It is a long-standing and commonly taught husbandry principle (contested by some), that newly born mice should not be disturbed in their nests as this will lead to increases in neonatal losses, cannibalisation and/or rejection by the dam.
It is relatively easy to justify a ‘hands off’ approach to neonate care and not put in place routines and practices which observe, count and potentially collect neonate tissue. However there are a number scientific and welfare reasons for reviewing this strategy, especially when breeding novel genetic alterations.
Consider whether it is possible to simply remove the cage lid in a quiet environment, look at and count the pups without disturbing the nest or the dam too much. Avoid the temptation to handle the pups or disturb them when they are being suckled. Also consider whether observations can be done soon after birth and continued periodically after.
What can be documented?
Incidents of lethality are usually noted for new genetically altered mouse lines when the expected genotype is not present when the litter are genotyped (usually between 14 and 28 days). However, much more phenotyping data can be gathered if you remove (with a gloved hand or forceps) any dead pups or remains. Tissue can then be genotyping to assess whether mutants carrying specific gene(s) are actually born (i.e. are homozygous for a knockout allele present).
Estimates of lethality:
- 25-30% of gene knockouts are embryonic lethal (www.mousephenotype.org)
- Up to 20% (approximately 6% of total) of these could actually be born - but die in the first days of life.
Assessing when the mutants die is vital to revealing the underlying biological cause. If the tissue of mutant mice is present in the cage, these animals have survived until birth (or close to it) and therefore indicate a late-embryonic or perinatal phenotype.
Neonatal welfare assessment
The appearance and behaviour of neonatal mice can inform on the function of a gene. Look for the following (and potentially what they might indicate):
- Eyes open at birth (keratinocyte abnormalities Kato et al 2007)
- Yellow colouration (jaundice)
- Lack of a milk spot (suckling issues)
- Oedema (cardiac problems)
- Excess vocalisation (isolation, cold or out of the nest Grimsley et al 2011)
- Pale or blue colouration (respiratory failure)
- Lesions and/or blood under the skin (leakage from blood vessels)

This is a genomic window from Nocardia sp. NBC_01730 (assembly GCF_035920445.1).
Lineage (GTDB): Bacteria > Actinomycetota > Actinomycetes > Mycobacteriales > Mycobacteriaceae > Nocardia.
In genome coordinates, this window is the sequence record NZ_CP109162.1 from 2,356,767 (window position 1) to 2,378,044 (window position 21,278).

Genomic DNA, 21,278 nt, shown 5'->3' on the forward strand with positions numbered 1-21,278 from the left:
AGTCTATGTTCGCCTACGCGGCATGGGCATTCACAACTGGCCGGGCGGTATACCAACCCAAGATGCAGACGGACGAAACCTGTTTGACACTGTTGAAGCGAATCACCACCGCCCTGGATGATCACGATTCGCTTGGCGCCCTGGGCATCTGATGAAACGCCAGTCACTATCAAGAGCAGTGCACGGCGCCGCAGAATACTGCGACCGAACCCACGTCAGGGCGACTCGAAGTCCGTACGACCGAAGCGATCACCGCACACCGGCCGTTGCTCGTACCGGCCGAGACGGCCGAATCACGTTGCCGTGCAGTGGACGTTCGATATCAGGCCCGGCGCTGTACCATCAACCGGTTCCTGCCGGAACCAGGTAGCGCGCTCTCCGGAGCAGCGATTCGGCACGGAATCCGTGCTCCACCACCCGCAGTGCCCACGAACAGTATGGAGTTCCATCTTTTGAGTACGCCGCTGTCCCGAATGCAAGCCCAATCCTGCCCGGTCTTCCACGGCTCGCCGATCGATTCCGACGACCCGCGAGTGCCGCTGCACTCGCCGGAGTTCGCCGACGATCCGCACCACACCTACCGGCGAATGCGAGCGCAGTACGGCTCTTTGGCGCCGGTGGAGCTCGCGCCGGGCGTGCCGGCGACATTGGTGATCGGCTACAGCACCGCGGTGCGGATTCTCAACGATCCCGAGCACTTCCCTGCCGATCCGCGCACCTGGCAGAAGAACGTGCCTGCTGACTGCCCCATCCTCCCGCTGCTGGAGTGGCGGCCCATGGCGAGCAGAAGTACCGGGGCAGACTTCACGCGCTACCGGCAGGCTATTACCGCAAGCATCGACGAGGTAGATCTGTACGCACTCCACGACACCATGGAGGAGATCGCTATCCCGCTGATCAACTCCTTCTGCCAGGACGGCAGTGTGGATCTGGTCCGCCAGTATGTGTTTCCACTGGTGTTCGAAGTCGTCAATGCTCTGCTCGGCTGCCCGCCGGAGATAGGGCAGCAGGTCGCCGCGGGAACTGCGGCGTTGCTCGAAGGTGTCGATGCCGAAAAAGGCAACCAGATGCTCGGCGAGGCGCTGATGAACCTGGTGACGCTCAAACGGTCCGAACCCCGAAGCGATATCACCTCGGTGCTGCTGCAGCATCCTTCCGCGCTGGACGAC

- Infantile diarrhoea (a sign of infection Hoffer et al 1979)
Adult consequences of neonatal phenotypes
The ultrasonic calls from mouse pups are an important cue for maternal behaviour in the dam (Hofer et al 2002). It is possible, if not probable, that these calls will cause stress for the dam, which may impact on her care for the rest of the litter. There is no easy way of assessing this but worth taking in to consideration when striving for successful, timely breeding.
Caution: for certain species (e.g. Mus spretus) it is not advisable to disturb litters at all.
Phenotyping genetically altered mouse lines should not start when they are old enough to put into tests or take samples such as urine and blood. Every mating which generates a novel genotype or combination of alleles has the potential to give rise to perinatal lethality or neonatal welfare issues. Implementing a neonate welfare check and genotyping any dead remains could give early clues to the phenotype and direct further studies to the appropriate developmental stage.
Grimsley JMS, Monaghan JJM, Wenstrup JJ (2011) Development of Social Vocalizations in Mice. PLoS ONE 6(3): e17460. doi:10.1371/journal.pone.0017460
Hierholzer JC, Broderson JR, Murphy FA (1979) New strain of mouse hepatitis virus as the cause of lethal enteritis in infant mice. Infect Immun. May;24(2):508-22.
Hofer MA, Shair HN, Brunelli SA. (2002) Ultrasonic vocalizations in rat and mouse pups Curr Protoc Neurosci. Feb;Chapter 8:Unit 8.14.
Kato S, Mohri Y, Matsuo T et al. (2007). Eye-open at birth phenotype with reduced keratinocyte motility in LGR4 null mice. FEBS Lett. Oct 2;581(24):4685-90. Epub 2007 Sep 4.
By Sara Wells, MRC Harwell
Last updated: January 2016